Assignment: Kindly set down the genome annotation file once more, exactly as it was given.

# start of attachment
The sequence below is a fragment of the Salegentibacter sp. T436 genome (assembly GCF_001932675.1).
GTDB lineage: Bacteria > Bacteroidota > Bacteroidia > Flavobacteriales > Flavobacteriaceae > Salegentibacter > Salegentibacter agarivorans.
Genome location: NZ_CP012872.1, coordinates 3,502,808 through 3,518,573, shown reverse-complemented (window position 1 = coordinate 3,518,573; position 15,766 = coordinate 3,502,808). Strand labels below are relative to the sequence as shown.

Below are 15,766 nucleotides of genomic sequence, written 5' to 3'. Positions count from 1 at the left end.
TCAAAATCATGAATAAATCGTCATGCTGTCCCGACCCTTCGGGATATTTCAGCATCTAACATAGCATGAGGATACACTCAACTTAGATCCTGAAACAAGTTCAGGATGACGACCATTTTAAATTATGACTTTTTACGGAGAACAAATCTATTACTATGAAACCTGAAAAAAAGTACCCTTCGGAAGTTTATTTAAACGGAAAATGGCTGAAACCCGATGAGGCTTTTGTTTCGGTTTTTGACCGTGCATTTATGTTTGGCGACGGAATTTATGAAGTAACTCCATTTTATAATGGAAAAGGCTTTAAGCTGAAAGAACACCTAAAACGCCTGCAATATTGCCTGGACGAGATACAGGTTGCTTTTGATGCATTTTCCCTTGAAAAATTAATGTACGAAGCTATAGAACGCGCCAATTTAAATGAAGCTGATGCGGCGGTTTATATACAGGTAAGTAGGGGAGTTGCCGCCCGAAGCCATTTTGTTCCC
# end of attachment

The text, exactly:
The sequence below is a fragment of the Salegentibacter sp. T436 genome (assembly GCF_001932675.1).
GTDB lineage: Bacteria > Bacteroidota > Bacteroidia > Flavobacteriales > Flavobacteriaceae > Salegentibacter > Salegentibacter agarivorans.
Genome location: NZ_CP012872.1, coordinates 3,502,808 through 3,518,573, shown reverse-complemented (window position 1 = coordinate 3,518,573; position 15,766 = coordinate 3,502,808). Strand labels below are relative to the sequence as shown.

Below are 15,766 nucleotides of genomic sequence, written 5' to 3'. Positions count from 1 at the left end.
TCAAAATCATGAATAAATCGTCATGCTGTCCCGACCCTTCGGGATATTTCAGCATCTAACATAGCATGAGGATACACTCAACTTAGATCCTGAAACAAGTTCAGGATGACGACCATTTTAAATTATGACTTTTTACGGAGAACAAATCTATTACTATGAAACCTGAAAAAAAGTACCCTTCGGAAGTTTATTTAAACGGAAAATGGCTGAAACCCGATGAGGCTTTTGTTTCGGTTTTTGACCGTGCATTTATGTTTGGCGACGGAATTTATGAAGTAACTCCATTTTATAATGGAAAAGGCTTTAAGCTGAAAGAACACCTAAAACGCCTGCAATATTGCCTGGACGAGATACAGGTTGCTTTTGATGCATTTTCCCTTGAAAAATTAATGTACGAAGCTATAGAACGCGCCAATTTAAATGAAGCTGATGCGGCGGTTTATATACAGGTAAGTAGGGGAGTTGCCGCCCGAAGCCATTTTGTTCCC